A study conducted by three specialists for the National Bureau of Economic Research turned up a vital, if unsurprising piece of information: seniors who are concerned about the ravages of dementia – in particular, those who have experienced some memory loss or are aware of genetic predisposition to the disease – prefer to put their money in simplified investments that require little or no oversight.
The research was based on data collected by the Health and Retirement Study program, which operated from 1992 to 2014. Americans age 50 and above were regularly surveyed by the HRS and genetic testing was conducted to determine the risk of developing dementia among respondents.
The current study found that people in the highest risk group were around 9% more likely to place retirement funds into so-called “hands-off” investments like CDs. High-risk respondents hold notably fewer stocks, fewer assets in individual retirement accounts and are more likely to eschew other types of investment that required ‘hands-on’ participation from the clients.
Three hypotheses were considered to explain this preference for hands-off investments. These include knowledge of a family history of dementia and the consequences; the appearance of symptoms like confusion and forgetfulness, which drive a tendency towards simple investments; and awareness among high-risk groups of the dangers involved as dementia develops.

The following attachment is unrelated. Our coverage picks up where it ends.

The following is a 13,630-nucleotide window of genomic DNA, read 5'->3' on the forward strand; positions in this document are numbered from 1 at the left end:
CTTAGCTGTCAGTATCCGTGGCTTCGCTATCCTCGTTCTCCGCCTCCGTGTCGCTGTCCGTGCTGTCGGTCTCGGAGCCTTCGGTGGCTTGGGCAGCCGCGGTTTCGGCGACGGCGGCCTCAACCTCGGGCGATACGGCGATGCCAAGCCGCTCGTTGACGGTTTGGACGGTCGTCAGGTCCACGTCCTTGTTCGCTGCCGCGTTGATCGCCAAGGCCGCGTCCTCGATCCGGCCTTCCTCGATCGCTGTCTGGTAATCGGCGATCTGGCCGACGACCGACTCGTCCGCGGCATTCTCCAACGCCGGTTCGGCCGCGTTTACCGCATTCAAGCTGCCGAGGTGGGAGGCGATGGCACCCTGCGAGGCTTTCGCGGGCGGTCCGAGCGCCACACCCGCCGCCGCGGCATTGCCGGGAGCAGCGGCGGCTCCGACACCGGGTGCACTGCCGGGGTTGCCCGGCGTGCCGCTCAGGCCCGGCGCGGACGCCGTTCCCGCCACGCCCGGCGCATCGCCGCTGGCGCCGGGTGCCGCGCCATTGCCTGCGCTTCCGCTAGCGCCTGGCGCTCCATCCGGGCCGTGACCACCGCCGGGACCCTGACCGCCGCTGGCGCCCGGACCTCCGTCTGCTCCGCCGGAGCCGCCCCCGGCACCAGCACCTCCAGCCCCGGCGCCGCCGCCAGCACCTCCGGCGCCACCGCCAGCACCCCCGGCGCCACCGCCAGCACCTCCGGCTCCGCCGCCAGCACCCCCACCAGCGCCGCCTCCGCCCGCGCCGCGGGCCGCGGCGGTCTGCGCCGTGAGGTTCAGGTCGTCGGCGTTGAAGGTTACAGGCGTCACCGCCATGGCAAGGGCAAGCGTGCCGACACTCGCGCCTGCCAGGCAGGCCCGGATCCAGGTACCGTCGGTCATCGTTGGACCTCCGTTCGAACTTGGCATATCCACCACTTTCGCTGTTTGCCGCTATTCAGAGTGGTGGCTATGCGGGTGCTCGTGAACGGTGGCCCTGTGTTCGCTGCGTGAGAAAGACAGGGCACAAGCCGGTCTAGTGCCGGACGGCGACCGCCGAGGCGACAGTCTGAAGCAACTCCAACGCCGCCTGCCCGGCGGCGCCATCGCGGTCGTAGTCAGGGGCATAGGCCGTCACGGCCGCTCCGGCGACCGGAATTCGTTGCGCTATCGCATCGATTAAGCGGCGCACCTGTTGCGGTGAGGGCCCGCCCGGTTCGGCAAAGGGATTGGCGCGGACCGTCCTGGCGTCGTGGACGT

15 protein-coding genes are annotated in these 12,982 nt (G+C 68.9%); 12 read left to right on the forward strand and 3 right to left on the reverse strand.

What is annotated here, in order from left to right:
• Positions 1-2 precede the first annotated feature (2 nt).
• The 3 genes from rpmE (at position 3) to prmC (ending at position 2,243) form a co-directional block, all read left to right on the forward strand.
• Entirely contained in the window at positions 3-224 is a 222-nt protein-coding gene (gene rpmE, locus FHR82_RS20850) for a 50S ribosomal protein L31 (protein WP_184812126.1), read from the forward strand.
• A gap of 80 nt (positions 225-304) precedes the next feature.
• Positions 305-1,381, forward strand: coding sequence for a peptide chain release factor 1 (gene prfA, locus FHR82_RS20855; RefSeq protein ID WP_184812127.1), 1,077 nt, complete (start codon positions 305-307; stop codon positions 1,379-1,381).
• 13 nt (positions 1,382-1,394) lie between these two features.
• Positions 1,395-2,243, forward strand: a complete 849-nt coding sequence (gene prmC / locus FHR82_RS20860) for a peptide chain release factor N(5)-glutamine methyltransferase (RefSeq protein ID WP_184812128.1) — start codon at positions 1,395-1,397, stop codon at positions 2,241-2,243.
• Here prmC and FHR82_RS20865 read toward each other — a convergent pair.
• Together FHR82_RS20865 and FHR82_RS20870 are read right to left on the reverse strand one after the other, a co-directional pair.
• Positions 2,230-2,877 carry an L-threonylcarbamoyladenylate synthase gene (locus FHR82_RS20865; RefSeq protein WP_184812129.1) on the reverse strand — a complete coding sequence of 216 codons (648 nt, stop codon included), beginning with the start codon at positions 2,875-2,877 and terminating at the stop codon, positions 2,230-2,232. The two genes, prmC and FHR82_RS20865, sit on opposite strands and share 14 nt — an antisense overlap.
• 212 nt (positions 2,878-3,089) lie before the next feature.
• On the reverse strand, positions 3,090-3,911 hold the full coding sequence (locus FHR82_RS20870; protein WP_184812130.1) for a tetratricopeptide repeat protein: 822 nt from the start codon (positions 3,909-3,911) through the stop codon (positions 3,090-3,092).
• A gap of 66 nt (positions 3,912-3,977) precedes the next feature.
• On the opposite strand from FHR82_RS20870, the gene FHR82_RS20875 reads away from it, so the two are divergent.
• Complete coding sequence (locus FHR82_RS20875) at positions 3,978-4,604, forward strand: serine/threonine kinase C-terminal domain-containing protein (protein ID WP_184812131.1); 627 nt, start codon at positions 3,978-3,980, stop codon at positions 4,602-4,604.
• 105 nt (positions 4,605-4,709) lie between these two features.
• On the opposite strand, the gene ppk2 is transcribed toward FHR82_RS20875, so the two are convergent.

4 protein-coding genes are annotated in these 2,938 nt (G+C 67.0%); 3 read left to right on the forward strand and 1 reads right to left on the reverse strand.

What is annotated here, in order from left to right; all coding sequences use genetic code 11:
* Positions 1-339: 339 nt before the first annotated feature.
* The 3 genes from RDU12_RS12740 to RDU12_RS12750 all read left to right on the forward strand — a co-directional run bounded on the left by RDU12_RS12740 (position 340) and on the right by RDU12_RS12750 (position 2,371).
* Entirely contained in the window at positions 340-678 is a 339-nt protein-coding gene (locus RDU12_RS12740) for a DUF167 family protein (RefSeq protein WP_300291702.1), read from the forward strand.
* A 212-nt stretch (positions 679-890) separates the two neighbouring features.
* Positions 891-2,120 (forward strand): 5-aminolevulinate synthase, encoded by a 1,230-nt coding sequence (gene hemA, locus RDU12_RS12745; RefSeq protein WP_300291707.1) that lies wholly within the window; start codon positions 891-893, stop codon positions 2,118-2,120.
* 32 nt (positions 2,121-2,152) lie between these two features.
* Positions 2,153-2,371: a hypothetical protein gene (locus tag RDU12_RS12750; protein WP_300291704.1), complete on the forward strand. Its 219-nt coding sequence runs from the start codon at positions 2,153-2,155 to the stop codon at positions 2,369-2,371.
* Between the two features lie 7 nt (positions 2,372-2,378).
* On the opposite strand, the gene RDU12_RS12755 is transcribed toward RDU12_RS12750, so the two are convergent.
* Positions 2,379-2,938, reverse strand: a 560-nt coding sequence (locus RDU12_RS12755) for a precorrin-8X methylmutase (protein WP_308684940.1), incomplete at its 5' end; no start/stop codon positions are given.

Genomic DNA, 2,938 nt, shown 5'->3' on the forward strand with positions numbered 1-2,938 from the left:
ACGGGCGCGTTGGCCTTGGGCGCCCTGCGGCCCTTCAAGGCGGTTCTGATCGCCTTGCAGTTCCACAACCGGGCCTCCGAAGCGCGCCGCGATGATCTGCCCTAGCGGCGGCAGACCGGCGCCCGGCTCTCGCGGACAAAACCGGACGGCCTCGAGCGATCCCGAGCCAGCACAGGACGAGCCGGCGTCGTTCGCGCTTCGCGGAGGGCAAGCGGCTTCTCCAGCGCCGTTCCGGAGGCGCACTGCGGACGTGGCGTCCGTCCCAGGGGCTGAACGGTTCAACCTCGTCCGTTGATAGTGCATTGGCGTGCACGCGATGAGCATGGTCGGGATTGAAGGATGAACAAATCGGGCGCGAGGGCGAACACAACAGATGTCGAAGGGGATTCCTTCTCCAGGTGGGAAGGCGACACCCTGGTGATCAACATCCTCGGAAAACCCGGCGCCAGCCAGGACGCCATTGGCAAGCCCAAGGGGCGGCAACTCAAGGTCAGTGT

The final conclusion was that awareness and understanding of the symptoms and progress of the disease, and the risks that attend it, lead people to simplify their investments as they grow older. In many cases, their children are the driving force or facilitators in making the necessary changes to their aging parents’ retirement portfolios.
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Consumers at High Risk for Dementia Put More Wealth in CDs: Researchers | ThinkAdvisor